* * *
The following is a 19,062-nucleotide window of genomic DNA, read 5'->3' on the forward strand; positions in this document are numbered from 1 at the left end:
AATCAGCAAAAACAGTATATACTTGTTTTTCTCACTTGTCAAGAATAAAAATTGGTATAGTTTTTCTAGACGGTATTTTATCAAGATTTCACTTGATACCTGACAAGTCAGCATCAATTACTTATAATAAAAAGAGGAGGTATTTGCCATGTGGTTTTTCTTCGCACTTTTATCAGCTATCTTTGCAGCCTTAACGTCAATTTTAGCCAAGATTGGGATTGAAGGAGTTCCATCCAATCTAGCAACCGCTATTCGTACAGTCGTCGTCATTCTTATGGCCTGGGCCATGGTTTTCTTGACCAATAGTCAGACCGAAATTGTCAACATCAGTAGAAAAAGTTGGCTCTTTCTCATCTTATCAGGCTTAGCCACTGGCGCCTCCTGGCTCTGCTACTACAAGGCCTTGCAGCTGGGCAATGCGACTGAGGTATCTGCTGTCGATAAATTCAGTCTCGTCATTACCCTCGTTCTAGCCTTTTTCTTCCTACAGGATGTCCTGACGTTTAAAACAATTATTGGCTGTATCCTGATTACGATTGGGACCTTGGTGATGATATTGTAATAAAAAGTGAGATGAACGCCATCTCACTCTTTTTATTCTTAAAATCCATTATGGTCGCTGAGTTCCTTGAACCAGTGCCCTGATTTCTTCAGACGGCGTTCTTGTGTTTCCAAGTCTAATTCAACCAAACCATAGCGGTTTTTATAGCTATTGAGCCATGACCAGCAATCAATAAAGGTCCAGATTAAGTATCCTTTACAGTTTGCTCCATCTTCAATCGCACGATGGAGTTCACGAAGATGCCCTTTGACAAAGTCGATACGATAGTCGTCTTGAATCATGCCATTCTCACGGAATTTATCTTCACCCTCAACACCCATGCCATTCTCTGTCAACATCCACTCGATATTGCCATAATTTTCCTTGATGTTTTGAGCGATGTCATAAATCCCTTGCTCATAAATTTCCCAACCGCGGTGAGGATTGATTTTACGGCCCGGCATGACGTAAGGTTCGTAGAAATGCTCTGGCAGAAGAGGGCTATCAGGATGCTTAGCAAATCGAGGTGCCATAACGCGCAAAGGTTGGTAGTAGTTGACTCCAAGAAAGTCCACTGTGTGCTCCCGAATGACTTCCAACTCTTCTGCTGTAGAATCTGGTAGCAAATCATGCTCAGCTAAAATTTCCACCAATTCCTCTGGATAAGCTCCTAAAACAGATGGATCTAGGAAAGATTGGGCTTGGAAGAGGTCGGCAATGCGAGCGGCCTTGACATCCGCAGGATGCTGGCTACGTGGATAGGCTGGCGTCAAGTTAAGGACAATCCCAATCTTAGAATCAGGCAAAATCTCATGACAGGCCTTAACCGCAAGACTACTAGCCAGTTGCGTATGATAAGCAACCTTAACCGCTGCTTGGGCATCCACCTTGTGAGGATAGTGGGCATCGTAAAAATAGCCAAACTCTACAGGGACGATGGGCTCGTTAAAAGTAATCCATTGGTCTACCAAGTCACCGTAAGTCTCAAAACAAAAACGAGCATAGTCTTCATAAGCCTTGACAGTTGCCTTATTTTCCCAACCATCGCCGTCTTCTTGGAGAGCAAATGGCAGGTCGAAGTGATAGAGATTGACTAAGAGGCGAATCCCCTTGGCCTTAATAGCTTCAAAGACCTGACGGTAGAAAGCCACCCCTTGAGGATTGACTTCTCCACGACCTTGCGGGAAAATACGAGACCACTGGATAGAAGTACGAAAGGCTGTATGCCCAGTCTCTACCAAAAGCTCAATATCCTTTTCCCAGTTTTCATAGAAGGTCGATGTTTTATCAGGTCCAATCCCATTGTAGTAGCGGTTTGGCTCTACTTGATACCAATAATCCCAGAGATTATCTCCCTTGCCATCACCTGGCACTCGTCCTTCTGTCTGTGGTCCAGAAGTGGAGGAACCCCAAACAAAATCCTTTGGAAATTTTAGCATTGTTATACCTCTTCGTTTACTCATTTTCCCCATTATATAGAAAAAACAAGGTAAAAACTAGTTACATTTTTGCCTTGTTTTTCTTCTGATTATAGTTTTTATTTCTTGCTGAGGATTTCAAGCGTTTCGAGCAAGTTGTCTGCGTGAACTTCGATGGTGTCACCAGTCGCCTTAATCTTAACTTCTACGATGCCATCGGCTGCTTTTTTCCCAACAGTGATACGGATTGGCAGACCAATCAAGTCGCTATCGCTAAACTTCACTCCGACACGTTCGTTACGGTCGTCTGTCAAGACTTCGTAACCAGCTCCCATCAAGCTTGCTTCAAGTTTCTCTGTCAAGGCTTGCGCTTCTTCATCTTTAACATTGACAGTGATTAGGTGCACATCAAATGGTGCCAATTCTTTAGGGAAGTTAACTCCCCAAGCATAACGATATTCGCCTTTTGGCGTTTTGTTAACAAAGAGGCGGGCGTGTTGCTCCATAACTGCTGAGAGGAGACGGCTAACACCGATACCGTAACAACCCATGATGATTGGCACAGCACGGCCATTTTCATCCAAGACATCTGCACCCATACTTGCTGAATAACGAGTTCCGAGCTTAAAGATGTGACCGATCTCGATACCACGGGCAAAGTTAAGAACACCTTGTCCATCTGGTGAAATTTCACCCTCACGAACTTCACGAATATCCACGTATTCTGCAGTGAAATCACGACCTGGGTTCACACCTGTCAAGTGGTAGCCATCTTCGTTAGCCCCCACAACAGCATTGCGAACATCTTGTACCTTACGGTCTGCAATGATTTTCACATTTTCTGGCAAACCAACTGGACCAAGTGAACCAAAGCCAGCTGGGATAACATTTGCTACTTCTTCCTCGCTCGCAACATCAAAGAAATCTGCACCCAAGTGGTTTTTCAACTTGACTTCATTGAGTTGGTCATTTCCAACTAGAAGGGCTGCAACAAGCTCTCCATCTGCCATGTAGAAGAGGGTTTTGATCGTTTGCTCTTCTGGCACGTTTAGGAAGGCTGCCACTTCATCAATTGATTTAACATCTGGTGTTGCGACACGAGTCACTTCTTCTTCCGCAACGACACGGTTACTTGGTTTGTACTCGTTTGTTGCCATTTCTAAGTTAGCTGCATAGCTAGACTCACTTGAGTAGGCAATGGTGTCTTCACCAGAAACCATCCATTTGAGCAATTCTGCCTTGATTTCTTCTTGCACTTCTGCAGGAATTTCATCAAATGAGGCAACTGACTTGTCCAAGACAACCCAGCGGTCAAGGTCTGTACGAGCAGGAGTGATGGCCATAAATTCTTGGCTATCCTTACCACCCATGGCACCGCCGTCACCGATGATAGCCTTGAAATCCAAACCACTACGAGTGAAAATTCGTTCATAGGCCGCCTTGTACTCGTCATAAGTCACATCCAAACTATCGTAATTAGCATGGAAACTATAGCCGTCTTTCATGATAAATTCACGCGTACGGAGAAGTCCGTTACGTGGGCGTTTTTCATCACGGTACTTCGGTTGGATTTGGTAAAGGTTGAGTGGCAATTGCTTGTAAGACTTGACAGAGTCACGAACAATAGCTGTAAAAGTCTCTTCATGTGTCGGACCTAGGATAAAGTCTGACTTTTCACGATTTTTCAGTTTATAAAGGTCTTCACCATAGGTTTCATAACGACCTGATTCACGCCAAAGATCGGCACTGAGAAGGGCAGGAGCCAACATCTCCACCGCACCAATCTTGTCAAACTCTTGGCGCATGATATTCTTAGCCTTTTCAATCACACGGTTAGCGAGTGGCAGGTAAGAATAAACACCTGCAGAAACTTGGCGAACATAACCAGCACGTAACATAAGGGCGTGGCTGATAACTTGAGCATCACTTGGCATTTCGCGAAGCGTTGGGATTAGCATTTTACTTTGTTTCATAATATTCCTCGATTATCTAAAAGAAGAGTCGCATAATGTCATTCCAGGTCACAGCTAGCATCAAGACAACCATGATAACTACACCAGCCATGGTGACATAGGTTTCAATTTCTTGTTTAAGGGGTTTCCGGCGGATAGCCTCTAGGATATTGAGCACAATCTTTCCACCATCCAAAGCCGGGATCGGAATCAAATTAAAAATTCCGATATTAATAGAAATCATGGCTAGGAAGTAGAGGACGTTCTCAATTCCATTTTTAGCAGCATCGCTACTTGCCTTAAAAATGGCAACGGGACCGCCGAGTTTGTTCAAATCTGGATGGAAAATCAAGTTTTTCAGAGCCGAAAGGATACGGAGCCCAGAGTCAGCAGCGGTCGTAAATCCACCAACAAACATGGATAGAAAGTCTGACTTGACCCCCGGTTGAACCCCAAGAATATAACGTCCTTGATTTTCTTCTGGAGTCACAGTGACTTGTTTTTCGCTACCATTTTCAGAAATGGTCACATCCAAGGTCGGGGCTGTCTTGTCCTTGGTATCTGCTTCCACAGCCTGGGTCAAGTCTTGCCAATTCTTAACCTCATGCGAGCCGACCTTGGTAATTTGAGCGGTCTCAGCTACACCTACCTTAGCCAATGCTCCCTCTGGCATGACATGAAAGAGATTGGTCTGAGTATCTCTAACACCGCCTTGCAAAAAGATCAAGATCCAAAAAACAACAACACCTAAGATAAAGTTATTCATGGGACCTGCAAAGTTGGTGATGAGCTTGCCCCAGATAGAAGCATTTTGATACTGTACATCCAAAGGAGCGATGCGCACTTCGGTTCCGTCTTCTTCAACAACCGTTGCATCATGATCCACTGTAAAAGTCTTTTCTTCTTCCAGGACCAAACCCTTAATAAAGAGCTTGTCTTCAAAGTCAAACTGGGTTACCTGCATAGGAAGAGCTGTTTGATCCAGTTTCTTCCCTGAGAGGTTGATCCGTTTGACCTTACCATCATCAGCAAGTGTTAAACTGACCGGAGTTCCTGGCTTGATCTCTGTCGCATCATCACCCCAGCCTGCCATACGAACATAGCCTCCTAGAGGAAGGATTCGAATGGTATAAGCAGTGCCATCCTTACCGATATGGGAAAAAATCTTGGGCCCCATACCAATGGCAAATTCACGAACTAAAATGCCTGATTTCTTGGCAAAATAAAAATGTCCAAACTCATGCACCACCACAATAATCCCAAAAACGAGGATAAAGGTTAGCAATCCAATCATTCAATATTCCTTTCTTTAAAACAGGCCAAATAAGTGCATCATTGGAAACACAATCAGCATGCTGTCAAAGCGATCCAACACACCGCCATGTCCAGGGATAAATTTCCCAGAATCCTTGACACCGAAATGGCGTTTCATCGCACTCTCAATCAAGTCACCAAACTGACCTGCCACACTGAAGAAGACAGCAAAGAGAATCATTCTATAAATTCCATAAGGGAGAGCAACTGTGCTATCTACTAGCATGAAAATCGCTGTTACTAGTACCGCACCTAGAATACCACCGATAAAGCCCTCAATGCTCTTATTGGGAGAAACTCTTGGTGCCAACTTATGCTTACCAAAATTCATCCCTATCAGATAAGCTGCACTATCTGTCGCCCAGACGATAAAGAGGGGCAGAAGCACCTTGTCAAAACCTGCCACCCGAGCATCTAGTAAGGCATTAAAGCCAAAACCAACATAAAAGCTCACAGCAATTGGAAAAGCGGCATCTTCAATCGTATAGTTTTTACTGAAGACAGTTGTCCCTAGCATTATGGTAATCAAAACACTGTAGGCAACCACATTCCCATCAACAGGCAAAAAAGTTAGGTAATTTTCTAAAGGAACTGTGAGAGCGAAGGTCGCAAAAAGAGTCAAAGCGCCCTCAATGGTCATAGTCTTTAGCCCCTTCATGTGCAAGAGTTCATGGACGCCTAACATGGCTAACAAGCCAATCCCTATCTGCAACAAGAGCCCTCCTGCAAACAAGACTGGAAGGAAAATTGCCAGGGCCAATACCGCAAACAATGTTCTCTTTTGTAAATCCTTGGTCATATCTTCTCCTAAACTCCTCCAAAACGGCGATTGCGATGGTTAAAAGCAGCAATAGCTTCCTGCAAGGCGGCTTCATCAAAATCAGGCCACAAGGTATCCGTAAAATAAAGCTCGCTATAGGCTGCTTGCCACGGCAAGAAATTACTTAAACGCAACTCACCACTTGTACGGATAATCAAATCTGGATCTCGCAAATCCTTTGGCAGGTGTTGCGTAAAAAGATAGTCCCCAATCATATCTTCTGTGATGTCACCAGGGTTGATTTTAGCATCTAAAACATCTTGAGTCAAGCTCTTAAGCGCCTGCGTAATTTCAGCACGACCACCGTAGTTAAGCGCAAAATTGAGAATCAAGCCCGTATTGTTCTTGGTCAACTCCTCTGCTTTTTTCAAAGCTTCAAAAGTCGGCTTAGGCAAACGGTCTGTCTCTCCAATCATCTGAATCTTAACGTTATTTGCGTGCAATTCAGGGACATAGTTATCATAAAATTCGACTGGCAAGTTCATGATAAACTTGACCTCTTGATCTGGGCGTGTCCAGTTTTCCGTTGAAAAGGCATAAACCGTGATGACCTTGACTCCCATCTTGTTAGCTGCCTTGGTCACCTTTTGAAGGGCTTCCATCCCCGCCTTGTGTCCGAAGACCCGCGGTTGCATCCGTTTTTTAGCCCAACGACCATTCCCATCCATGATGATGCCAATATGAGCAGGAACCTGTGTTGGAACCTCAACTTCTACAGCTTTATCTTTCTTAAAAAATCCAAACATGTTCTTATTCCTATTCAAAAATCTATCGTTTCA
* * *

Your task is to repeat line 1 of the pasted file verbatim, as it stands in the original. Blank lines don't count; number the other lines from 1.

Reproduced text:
The following is a 19,062-nucleotide window of genomic DNA, read 5'->3' on the forward strand; positions in this document are numbered from 1 at the left end: